There are many different forms of line. The transition from one to another medium reveals as an angular bent. Water-submerged section of a stick is a visual aberration of a line. Crystals are molecular level entities with the linear-angular structure. If the same are formed over a curved surface such as a liquid droplet, the crystals take the shape of the surface. Gravity has a tendency to distort the way crystals form. Outer space with nearly zero gravity allows creation of complex, three-dimensional proteins. Here the gravity and convective forces do not interfere in crystal formation. It is always advised to aim ‘higher’ to let the ‘bent’ trajectory reach the spot. So nature has both, the lines and curves, the former as intrinsic, and later as the extrinsic effects of forces.

5 SpiderCatenary

6 Manhattan Bridge in New York City with deck under construction from the towers outward

Curvatures, like the lines, also have a direction, as measured for the angle of the straight line formed by connecting any two points on the curvature. Such a presumed line could have horizontal, vertical or inclined angle, with reference to the earth. Curves that have a known or mechanical method of origin are Geometric, but if irregular or complex and cannot be defined using any equations, are Phantomastic.

7 Natural or real contours of Materials Arizona mountains

8 Angular or linear formation of Red rocks https pxhere.comenphoto552984

Curved lines come back to their point of origin to form a closed or determinate form (circle, ellipse). Closed curves have no beginning or end, but could be spiral, where the ends merge but in some other time or space. But, it could go to infinity to form an open or indeterminate entity, losing the essence of the curvature to a parabola, and eventually become a straight line.

17 Different types of coils

18 Dawn Eases Into Orbit Around The Dwarf Planet Ceres

Circles have easier sense of movement, but spirals give a sense of completeness, but without any restrain. Spirals are natural shapes in shells, snails, water-whirls, cyclone or tornado. Spirals are boundless and open, going to outward or inward eternity. Spirals arrive back, but bring in positional and temporal change. Spirals represent the notion of growth, evolution and often confusion. Spirals move in clockwise of anticlockwise directions, that perhaps the persistence of initiating and sustaining energy. A spiral as a curve represents time, metaphorically better then lines do. A spiral curve is not a closing circle, but turns around to arrive back at a different elevation (or position). Essences of spiral are the pull and push, and both are linear. Structurally a spiral is linear entity for compression-tension. So spiral, a curve, is a line.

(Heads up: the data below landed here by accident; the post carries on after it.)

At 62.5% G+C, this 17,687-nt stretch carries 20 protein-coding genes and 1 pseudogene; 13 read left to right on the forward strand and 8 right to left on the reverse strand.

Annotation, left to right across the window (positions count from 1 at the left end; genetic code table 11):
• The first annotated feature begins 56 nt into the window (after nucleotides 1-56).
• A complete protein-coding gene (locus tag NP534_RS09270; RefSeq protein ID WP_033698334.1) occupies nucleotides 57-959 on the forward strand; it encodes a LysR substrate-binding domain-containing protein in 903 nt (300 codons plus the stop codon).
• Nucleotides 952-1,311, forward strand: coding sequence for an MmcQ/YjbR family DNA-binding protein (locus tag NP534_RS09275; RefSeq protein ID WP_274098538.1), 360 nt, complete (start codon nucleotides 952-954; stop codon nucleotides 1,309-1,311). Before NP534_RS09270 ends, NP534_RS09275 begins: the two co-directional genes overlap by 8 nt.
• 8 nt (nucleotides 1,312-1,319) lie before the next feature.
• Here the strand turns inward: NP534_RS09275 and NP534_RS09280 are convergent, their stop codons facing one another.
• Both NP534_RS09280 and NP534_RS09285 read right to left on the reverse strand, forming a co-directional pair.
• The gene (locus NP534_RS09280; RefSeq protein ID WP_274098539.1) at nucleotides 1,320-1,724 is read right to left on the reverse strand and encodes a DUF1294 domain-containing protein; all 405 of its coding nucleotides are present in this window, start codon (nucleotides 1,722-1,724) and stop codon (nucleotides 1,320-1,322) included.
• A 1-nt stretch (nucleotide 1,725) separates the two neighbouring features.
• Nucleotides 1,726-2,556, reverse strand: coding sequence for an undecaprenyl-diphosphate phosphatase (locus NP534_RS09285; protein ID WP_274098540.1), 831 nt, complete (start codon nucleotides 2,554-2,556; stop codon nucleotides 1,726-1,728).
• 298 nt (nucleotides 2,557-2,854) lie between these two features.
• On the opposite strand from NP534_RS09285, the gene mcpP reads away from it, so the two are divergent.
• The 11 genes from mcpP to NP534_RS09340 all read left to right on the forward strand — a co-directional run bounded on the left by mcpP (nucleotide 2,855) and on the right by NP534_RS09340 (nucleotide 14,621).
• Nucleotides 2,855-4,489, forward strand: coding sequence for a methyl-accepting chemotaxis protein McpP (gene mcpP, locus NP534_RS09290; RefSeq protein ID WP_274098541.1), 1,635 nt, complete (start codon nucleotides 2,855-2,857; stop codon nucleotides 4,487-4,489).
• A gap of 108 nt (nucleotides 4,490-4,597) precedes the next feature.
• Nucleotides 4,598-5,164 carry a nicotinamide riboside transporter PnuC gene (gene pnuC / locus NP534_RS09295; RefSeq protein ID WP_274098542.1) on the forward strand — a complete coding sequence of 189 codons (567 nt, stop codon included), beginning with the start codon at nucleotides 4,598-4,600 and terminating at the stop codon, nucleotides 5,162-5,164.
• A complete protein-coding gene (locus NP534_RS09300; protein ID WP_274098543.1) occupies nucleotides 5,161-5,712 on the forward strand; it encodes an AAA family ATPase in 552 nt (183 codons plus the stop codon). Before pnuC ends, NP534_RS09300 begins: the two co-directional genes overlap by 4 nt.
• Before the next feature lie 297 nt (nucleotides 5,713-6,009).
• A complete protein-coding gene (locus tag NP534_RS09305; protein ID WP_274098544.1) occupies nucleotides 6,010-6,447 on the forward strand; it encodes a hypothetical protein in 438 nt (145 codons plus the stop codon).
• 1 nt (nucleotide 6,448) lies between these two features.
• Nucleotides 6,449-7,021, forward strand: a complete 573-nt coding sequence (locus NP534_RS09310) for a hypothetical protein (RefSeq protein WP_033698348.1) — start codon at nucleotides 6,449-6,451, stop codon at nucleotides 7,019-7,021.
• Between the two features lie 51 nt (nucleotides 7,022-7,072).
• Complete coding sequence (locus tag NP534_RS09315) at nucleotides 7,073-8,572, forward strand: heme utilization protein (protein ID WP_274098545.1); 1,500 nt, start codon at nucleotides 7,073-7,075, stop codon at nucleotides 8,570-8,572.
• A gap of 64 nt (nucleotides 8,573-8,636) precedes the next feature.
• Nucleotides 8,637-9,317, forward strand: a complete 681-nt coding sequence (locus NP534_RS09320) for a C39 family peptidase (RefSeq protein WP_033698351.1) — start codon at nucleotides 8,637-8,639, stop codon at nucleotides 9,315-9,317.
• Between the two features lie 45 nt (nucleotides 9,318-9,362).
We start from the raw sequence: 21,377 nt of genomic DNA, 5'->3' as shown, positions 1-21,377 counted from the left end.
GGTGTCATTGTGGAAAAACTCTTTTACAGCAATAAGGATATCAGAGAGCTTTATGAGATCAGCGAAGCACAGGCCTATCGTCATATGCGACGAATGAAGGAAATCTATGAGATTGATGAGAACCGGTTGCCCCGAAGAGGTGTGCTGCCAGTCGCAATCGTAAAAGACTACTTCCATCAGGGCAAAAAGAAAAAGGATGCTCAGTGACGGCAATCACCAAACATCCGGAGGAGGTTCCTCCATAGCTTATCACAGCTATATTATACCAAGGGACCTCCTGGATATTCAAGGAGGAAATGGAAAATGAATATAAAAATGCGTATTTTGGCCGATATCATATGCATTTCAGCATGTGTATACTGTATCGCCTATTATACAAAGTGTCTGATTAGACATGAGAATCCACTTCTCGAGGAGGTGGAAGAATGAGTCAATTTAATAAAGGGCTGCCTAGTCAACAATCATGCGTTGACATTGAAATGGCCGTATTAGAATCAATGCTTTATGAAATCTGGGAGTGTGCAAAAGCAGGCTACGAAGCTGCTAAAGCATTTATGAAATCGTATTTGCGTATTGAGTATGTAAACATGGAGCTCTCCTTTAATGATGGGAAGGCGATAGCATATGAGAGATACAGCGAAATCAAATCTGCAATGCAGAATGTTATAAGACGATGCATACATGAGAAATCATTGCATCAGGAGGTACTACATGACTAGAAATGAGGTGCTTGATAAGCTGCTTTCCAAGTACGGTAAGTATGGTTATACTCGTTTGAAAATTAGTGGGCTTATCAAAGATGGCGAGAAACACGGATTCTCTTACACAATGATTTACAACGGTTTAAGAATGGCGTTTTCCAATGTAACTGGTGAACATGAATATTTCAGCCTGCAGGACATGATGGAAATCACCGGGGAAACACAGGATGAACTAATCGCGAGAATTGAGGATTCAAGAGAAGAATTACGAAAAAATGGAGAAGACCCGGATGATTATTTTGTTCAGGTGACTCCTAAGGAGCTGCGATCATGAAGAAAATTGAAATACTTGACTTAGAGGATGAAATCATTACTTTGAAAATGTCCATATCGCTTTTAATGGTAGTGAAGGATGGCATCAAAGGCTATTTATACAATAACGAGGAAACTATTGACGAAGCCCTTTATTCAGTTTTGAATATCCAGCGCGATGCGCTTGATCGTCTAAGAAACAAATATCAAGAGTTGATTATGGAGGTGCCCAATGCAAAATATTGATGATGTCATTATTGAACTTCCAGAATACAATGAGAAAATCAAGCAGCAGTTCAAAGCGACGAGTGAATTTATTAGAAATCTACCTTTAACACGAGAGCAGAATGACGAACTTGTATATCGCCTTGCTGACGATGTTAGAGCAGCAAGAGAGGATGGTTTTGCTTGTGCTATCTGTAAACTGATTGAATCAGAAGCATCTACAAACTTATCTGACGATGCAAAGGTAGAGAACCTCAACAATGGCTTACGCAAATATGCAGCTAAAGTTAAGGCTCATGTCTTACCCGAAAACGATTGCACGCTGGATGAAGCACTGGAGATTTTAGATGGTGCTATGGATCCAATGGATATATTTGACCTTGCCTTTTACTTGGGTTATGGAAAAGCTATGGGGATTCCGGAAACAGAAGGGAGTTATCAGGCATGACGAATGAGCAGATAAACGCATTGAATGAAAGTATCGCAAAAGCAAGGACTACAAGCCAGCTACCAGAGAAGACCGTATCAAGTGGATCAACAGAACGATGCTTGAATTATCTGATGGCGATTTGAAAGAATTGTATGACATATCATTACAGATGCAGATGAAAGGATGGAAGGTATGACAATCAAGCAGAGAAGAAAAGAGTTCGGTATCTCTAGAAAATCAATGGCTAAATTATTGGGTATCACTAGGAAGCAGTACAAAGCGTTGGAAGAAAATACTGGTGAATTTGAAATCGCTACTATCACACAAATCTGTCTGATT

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20 Geological_time_spiral

Curves with a single stroke can have one bridging line passing over any two pints on it, but multi-strokes curves can have as many bridging lines. Single stroke curve, create forms open on a single side, with an area asset on one side of it. Multi-stroke curves, on the other hand, create alternating open side form area assets that alternate on either side of it.21 Optical,_Corrections_in_Architecture_95

Silhouette, outline, skyline, horizon, shadows or contour lines, are all edge lines of real or ephemeral entities. The silhouettes are accumulative projection of several objects. The outlines define extremity of an object, if strong, subdue the object by framing and limiting its extent. Skylines are the human formations, a unique horizon-impression of the urban scape. A horizon is an ephemeral line between the sky and terrain. Shadows follow the object but occluding the details of the object-body. Contour lines are curvilinear, unless of man-made mass like roads and trenches. Borders demarcate the domain differences in terms of social, political, beliefs, but usually reinforced by the terrain. Borders are linear dividers or closed ended protectorates (if, squared framed or full curved forms).

The Lines start and terminate to a point, whereas the Curvatures have uncertainty about their ends. Lines as edges of angular planes show cleaved faces (diamonds, crystals), but curves of a streamlined product have ‘continuity’.


A streamlined shape lowers the friction drag in the medium it moves, air or water. Drag is a force that slows down movement. Many animals, birds, and machines, such as aeroplanes, trains and submarines, have streamlined bodies to reduce friction drag’.

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1930 Living Room

During the Great Depression of the 1930s America had new style of Art-Deco architecture (late), product and graphic design. The Streamline Moderne or Art Moderne, favoured the curvilinear edges, accompanied by horizontal lines (parallel to gravity rather then up against it). Industrial designers stripped the Art-Deco design ornaments to implement the aerodynamic design. Long ribbon windows and cylindrical forms were new vocabulary of the ultramodern. All consumer products such as clocks, radios, telephones, cars, furniture, and other white good appliances were redefined to fit in the new concept. But these were sought to be replaced with modern materials of the age, steel, concrete and glass, and these had angular traditions.

2 Toaster

Futuristic Curves City Hall, San Jose, CA

This is the 24th article (in continuation of old series -new beginning) on ISSUES of DESIGN